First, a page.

I often hear from companies that their marketing team collects data for data's sake—that they are mired in the minutia of marketing analytics, which have little to no impact on the sales team. The marketing team in turn complains that the sales team doesn't take the time to put the data into the CRM, nor do they learn to use the CRM well enough to make use of the available data. The finger pointing is cyclical and can leave leadership in a quandary. In this case, I believe it is up to the marketer to prove the value of the data to the sales team.
What the marketing team often forgets is that, though they may spend hours each day working in a marketing platform, the sales team may be less aware of the data and tools that are available. It is often up to the marketer to look for opportunities to use the data collected and offer it to the sales team in a format that easily usable—containing only the information that is truly necessary and organized in a way that serves the sales team members’ needs.
Recently, I had the opportunity to use some of the data that is often considered trivial in a way that had a positive impact on a sales team. A client had made a last minute decision to walk a market-focused trade show. Because their market data wasn’t well segmented, we made the decision to send an email about the trade show to the entire CRM list. The open rate was a surprising 22%, and the email content garnered 40 clicks.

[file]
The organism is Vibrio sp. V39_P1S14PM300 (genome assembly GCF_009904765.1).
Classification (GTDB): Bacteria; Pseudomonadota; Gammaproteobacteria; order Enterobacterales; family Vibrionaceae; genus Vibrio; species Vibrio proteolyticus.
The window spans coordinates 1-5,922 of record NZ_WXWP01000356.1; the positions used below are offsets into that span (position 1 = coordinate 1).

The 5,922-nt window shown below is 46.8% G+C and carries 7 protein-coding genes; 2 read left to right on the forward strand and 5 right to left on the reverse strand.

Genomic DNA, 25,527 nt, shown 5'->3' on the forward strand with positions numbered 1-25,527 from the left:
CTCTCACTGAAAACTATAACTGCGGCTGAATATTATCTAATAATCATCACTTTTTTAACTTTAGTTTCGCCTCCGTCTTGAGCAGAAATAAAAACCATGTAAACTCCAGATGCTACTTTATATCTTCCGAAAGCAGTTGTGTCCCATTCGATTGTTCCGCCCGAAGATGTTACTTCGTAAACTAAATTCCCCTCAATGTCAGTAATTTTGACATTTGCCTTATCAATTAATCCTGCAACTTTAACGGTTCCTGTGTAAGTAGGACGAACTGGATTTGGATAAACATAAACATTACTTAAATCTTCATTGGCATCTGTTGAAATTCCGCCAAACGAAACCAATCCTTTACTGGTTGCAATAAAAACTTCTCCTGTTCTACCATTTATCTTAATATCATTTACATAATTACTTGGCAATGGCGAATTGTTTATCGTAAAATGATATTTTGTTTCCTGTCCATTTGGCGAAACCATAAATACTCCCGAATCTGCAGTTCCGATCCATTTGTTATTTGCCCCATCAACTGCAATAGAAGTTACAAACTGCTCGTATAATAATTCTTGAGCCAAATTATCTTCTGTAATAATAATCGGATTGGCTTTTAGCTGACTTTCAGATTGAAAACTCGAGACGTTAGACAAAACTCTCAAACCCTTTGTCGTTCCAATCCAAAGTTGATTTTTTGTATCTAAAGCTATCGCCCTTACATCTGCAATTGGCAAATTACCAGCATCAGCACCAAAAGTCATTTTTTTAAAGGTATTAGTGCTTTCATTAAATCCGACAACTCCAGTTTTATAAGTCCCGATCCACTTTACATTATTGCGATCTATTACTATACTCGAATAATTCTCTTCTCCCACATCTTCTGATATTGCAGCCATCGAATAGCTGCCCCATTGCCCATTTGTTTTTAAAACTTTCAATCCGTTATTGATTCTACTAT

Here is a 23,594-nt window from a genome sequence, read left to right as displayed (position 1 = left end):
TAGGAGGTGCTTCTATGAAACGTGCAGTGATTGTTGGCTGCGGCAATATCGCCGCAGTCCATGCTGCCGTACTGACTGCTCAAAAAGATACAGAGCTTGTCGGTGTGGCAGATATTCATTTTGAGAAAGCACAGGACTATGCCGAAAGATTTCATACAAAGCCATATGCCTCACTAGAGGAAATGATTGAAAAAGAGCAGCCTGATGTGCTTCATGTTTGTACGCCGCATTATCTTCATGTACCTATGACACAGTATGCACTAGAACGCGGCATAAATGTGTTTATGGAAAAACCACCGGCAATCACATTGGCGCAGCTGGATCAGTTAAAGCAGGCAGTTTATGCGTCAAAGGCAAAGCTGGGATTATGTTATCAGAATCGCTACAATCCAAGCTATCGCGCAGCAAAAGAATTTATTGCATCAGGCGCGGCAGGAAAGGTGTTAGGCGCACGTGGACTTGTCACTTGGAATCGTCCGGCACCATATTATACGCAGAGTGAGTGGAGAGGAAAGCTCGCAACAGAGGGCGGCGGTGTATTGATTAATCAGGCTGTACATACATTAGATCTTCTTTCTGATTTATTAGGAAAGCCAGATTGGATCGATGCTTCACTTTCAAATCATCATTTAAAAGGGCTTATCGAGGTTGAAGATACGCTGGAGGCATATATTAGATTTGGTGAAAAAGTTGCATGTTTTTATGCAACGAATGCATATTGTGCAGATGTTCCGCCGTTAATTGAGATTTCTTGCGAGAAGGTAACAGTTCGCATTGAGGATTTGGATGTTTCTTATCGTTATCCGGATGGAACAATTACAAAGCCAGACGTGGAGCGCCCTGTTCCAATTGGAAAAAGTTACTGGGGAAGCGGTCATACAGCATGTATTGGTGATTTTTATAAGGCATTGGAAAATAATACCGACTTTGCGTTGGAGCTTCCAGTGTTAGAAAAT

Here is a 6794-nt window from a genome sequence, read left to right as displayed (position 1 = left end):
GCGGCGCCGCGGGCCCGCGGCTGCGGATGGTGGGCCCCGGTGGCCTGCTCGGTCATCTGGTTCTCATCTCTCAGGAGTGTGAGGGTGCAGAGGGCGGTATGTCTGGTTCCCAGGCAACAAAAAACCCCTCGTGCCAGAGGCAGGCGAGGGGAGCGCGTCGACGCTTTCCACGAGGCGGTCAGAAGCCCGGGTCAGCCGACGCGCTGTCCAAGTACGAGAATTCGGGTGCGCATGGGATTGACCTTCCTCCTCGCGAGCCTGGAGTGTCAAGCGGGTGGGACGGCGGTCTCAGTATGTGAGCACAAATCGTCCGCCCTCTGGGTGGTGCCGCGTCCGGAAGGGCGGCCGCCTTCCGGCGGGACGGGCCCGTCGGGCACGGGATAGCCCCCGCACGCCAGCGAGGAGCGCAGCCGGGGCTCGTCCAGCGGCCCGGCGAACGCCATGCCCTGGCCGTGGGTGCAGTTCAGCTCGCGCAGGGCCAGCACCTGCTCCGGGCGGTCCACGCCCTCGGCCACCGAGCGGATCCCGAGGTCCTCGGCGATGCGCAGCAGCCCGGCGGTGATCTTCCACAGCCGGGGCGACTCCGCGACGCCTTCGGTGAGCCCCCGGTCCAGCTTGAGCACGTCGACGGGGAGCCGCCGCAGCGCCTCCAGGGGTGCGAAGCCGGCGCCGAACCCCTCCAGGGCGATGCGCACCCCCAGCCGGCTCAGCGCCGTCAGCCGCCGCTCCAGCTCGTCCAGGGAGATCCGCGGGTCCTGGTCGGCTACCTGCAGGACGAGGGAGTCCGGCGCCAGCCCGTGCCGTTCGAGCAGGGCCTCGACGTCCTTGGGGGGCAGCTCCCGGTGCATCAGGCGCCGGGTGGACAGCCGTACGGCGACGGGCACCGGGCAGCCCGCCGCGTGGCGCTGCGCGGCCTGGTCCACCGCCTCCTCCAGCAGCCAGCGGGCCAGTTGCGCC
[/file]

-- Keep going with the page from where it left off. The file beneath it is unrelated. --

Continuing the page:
By itself, this information is not terribly helpful. However, exporting a list of those 40 individuals took less than 10 minutes. Carefully selecting the fields available, including lead score, and sorting them by company name took another 10 minutes. In 20 minutes I had a list that could be quickly compared to the exhibitor list in the trade show program, which provided a means of prioritizing booth visits, saving the salesperson time and energy. Additionally, because the data showed us exactly which links each recipient clicked in the email, we even had starting points for conversations with these leads.
By establishing a clear set of metrics and goals, you can align your sales and marketing teams for improved internal communication, lead generation, sales follow-up and more.
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